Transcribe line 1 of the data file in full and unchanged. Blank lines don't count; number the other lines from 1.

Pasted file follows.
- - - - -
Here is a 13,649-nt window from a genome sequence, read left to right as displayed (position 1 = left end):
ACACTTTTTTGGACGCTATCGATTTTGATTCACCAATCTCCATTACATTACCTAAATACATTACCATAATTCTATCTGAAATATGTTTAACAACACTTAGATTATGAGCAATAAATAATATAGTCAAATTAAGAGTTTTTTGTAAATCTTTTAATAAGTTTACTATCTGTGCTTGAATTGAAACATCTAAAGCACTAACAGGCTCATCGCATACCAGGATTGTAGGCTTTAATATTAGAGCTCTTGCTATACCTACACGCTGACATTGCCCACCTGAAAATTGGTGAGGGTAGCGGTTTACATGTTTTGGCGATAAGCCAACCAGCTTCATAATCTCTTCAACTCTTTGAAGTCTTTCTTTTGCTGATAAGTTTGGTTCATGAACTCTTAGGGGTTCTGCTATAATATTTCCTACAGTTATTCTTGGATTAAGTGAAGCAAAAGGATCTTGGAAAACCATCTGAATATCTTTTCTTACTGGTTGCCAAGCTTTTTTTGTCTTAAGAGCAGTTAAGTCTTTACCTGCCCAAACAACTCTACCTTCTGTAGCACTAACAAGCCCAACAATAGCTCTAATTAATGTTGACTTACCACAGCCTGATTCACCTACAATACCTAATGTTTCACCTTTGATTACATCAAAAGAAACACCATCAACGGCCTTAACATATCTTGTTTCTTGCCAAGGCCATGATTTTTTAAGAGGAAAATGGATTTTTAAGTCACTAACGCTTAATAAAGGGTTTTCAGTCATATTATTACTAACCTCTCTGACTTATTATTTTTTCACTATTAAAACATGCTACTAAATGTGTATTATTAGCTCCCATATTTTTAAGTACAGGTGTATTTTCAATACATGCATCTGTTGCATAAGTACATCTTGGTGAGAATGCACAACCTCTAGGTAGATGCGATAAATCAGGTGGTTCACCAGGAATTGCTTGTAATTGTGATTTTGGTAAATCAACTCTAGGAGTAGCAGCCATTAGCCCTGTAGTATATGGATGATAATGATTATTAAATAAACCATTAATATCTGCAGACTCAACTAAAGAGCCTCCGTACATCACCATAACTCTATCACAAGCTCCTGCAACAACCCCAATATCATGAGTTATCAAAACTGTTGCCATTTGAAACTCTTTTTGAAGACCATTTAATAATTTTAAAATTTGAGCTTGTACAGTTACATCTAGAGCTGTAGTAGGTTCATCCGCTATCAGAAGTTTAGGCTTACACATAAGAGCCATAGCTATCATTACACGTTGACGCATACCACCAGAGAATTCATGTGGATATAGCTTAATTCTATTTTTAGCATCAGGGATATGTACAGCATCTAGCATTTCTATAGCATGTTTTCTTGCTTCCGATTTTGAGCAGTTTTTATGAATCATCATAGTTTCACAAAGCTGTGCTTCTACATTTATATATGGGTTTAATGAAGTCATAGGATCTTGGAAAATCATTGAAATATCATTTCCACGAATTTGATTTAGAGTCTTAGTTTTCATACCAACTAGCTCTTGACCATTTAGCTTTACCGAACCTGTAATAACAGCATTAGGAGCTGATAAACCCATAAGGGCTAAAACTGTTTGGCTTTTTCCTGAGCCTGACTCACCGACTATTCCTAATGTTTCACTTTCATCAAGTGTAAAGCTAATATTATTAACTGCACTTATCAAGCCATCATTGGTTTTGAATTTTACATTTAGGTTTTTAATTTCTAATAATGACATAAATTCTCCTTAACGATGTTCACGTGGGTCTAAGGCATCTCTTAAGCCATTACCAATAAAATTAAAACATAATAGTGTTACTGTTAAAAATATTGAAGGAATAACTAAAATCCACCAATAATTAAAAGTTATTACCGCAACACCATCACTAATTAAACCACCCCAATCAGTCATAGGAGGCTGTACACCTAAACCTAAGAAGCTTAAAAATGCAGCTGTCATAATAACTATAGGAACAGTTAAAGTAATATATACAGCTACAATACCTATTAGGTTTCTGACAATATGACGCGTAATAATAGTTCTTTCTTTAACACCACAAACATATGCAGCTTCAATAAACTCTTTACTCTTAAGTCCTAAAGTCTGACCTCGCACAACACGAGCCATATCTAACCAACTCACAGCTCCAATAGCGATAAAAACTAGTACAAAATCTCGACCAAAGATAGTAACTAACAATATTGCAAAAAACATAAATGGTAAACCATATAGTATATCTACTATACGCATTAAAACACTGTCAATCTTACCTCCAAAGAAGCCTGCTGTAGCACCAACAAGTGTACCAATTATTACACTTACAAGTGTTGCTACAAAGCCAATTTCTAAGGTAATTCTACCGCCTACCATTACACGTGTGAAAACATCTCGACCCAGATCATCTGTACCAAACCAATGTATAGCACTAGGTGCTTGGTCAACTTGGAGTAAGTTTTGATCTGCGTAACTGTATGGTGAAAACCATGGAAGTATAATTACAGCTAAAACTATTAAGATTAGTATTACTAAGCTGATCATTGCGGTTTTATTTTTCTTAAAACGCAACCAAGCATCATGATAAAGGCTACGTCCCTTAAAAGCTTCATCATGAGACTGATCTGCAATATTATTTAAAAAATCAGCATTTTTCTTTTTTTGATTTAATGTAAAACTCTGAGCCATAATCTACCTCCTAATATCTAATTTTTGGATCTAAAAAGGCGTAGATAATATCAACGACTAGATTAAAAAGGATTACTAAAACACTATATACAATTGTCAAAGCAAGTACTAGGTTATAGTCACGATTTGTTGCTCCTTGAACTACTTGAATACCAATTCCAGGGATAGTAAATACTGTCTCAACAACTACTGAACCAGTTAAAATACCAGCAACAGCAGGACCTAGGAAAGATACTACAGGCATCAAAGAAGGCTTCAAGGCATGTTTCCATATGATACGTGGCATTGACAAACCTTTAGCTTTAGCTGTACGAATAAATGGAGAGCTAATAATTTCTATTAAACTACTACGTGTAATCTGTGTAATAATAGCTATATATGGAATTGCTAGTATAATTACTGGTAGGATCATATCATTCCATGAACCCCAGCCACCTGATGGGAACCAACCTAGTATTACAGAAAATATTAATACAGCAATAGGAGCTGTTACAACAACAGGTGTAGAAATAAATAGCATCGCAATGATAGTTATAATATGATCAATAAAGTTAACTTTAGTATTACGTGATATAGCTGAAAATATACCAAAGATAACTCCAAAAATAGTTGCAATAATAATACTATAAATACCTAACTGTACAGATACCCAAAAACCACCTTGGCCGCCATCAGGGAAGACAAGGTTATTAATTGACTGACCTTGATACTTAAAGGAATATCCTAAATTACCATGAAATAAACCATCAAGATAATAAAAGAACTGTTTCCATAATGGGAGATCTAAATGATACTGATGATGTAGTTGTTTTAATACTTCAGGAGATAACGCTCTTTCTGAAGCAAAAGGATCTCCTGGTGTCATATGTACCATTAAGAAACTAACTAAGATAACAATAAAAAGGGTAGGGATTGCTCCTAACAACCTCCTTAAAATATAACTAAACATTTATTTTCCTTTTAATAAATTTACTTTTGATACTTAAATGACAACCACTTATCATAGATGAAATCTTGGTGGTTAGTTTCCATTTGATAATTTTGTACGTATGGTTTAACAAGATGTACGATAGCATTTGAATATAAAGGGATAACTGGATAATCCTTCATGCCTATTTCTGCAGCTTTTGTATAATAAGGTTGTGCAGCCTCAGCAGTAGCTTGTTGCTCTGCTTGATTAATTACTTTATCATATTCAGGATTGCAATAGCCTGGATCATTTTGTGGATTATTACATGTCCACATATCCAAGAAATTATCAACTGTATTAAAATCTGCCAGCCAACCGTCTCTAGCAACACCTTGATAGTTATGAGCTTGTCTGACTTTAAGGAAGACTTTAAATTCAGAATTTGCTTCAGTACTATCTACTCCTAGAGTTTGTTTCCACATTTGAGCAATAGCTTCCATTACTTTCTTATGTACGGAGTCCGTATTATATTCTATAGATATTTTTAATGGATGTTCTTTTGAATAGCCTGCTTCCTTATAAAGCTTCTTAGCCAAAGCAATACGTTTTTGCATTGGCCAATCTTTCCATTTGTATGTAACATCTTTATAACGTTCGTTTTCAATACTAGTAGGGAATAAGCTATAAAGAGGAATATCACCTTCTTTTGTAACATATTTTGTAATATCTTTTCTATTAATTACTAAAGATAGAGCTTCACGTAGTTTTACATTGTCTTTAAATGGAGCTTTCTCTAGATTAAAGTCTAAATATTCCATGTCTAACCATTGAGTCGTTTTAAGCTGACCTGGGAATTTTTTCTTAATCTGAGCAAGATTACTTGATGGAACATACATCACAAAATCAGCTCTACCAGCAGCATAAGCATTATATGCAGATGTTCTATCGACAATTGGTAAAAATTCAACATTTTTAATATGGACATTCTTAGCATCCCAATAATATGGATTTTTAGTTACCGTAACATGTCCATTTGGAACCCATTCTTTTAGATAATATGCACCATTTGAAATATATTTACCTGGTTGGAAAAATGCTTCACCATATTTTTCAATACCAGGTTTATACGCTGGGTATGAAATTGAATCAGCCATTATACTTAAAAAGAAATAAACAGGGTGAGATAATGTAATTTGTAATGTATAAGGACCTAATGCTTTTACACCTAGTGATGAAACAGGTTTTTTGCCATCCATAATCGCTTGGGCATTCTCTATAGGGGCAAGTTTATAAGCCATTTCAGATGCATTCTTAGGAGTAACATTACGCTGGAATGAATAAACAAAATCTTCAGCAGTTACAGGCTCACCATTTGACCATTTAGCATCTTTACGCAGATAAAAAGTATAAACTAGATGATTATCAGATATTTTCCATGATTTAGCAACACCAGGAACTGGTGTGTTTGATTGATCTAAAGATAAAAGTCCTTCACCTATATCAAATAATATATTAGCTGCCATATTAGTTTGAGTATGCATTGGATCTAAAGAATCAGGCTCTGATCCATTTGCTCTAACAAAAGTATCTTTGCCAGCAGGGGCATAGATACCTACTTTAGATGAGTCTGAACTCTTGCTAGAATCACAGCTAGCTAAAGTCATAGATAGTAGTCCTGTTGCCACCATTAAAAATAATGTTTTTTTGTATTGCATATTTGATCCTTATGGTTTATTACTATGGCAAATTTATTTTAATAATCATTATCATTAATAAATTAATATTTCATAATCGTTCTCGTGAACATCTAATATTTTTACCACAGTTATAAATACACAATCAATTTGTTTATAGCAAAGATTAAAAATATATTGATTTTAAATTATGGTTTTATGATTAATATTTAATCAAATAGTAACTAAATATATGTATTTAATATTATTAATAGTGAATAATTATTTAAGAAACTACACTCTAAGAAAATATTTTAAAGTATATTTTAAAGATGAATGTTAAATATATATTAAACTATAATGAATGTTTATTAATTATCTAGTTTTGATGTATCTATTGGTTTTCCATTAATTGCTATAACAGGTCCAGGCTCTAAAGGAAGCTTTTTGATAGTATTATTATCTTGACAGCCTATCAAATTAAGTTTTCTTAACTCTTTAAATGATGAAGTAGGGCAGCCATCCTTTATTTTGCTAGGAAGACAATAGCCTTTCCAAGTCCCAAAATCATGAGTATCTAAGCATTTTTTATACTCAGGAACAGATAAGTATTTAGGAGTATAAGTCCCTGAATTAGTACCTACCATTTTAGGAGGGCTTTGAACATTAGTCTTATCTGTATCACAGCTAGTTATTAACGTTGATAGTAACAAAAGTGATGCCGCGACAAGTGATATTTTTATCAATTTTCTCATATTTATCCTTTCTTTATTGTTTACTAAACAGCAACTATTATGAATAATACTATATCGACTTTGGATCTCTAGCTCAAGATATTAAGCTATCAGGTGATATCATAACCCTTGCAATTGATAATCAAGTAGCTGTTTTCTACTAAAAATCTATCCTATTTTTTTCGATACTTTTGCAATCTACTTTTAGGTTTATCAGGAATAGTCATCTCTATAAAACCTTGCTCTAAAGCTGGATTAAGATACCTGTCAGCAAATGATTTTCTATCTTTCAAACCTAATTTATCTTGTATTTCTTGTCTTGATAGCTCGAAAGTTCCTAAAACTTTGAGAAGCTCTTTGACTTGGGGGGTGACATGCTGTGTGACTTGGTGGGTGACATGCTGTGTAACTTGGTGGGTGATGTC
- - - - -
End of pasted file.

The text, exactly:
Here is a 13,649-nt window from a genome sequence, read left to right as displayed (position 1 = left end):